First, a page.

Up until this past season Youkilis had been a very productive player for the past half-decade or so, and continues to be one of the hardest outs in the game with the way he battles every at bat and makes a pitcher work. He obviously is a health risk since he has been bothered the past three seasons with injuries, which should scare teams away from any long term commitment this offseason. With this in mind, he will probably get a one year – maybe two year – deal from a team this offseason, which is a contract that fits into the Indians’ plans.
It is no secret that Youkilis is a favorite of new manager Indians’ Terry Francona. Youkilis enjoyed the best years of his nine year career under Francona and has a lot of respect for the Indians’ new skipper. On top of that, the Indians came very close to acquiring him last June before the White Sox eventually acquired him from the Red Sox, so there obviously is strong interest in him from the Indians front office. With the Indians in need of a first baseman and also a hole at designated hitter, there is a fit and it makes a lot of sense to pick him up on a one or two year deal for around $6 to 8 million per season.
A signing of Youkilis would not be the blockbuster type move a lot of fans are hoping for this season, but he would offer a suitable option to fill the glaring hole at first base. He also could play some third base if Lonnie Chisenhall struggles, and obviously could be the designated hitter from time to time to monitor his health and allow Carlos Santana to get some time at first base.
His best days may be behind him, but I have always been a fan of the way Youkilis plays the game. He is an on-base machine that has a patient exhausting approach at plate. He is a guy that people love to hate, but if he is on your team you love him. Plus, I still think there is some production left in the tank and he could provide good value in the middle of the lineup. He’s not the big thumper we all long for to bring the middle of the lineup together, but the reality is those guys are probably not available this offseason. His experience hitting in the middle of the lineup could provide a much needed boost in the cleanup or fifth spot in the order compared to what the Indians have had there in recent years.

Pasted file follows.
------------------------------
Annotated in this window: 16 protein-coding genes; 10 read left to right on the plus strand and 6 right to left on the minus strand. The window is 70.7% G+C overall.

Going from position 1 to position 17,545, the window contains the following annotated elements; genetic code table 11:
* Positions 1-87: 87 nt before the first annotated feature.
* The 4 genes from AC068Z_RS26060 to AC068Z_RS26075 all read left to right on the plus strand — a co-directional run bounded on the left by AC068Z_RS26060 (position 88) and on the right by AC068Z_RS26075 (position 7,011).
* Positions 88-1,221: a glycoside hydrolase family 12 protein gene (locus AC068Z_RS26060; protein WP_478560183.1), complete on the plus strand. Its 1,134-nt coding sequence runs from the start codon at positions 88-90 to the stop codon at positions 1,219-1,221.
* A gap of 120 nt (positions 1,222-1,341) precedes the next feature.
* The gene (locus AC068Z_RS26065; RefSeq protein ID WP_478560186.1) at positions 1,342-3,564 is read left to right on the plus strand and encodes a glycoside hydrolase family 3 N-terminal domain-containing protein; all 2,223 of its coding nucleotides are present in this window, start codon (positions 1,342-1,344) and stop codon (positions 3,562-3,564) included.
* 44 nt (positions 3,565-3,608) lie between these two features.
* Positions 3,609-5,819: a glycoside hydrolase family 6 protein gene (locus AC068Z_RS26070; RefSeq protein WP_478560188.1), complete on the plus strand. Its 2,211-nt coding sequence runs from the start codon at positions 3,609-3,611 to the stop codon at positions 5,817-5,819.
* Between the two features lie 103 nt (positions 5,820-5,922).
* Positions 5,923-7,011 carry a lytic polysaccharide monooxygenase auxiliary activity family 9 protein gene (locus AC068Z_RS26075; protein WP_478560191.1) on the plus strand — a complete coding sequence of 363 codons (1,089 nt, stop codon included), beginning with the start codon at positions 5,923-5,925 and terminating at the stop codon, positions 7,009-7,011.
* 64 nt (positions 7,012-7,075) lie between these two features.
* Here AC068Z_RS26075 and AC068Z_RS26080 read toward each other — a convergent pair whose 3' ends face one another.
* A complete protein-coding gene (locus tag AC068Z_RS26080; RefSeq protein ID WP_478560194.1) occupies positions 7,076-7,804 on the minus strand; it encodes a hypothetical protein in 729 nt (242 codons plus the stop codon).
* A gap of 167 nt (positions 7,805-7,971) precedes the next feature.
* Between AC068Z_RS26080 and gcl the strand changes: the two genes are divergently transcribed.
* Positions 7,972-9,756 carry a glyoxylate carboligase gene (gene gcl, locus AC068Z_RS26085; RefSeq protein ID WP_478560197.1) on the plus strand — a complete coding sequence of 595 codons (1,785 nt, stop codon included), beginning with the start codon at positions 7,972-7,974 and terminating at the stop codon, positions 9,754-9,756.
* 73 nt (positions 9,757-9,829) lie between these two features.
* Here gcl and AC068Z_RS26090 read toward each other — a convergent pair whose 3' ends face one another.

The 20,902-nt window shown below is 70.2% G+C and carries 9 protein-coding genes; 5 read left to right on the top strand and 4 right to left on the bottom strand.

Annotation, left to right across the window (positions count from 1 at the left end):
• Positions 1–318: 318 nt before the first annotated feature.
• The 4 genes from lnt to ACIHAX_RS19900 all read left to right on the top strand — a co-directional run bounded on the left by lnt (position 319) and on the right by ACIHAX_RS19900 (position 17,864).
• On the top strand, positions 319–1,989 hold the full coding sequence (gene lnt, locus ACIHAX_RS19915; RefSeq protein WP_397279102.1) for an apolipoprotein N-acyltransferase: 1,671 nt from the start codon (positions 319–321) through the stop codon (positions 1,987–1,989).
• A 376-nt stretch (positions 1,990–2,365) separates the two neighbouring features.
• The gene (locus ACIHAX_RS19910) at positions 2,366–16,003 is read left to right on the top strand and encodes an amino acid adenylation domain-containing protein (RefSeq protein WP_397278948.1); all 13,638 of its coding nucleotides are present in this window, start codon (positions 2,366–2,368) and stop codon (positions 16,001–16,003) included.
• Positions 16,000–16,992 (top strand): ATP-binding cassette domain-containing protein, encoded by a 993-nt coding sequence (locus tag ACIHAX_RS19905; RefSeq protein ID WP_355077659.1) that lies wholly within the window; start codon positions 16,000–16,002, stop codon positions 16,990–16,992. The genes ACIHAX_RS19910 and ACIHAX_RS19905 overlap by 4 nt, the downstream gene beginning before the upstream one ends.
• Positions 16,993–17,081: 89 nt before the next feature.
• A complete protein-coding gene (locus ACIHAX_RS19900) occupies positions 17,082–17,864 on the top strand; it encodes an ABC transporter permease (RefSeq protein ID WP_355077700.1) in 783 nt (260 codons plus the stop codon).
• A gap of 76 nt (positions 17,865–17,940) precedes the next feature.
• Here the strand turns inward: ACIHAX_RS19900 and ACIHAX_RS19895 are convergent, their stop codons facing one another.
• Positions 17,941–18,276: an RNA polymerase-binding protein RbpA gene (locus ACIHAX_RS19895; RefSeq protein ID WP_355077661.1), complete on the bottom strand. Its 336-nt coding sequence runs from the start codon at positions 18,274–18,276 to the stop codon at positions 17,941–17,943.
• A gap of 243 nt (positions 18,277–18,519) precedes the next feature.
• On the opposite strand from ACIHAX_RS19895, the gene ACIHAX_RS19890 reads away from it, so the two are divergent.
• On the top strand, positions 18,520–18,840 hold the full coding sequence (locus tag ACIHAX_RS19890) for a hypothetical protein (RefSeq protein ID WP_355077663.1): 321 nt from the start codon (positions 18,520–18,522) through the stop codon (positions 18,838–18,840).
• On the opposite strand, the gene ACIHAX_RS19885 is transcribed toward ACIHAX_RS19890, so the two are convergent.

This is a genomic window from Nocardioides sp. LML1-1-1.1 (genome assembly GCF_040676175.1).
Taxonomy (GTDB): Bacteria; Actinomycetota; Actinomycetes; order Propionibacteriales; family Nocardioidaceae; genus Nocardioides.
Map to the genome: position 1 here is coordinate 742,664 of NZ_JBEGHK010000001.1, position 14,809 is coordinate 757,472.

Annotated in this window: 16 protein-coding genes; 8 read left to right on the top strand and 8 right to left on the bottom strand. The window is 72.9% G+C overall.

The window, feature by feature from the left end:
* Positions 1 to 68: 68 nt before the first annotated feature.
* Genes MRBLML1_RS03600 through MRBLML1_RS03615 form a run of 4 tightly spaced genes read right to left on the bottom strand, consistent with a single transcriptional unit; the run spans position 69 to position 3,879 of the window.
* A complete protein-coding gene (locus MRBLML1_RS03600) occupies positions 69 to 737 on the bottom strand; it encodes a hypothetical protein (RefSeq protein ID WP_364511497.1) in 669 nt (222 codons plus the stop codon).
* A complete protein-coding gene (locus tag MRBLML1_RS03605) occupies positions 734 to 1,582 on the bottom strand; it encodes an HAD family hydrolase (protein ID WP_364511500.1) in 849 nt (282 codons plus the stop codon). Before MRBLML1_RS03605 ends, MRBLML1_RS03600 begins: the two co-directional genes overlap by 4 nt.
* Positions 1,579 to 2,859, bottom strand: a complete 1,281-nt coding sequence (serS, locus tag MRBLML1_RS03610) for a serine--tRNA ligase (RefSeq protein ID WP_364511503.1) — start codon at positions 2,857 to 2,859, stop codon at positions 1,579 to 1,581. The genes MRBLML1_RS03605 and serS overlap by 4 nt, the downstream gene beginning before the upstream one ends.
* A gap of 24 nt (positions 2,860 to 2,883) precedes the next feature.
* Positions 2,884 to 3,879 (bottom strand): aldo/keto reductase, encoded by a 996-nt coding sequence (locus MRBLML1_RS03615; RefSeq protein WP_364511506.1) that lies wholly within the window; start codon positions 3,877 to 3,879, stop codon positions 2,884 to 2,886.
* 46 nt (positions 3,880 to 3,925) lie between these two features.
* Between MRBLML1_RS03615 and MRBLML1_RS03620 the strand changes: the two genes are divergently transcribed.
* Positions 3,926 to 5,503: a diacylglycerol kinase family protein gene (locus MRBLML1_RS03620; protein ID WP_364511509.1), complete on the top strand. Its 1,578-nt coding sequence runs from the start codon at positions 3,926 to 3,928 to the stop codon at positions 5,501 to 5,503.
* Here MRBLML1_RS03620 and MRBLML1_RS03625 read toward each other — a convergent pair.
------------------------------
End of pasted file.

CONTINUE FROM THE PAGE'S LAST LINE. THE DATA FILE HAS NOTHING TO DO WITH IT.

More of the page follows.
No manager may know Youkilis better than Francona, and if he is looking for a place to land to help reestablish his value, I can’t think of a better place than with the Indians. Not only do the Indians have a need at the positions he plays, but they can offer him the opportunity to hit in the middle of their order to put up good numbers and most importantly reunite him with his beloved manager.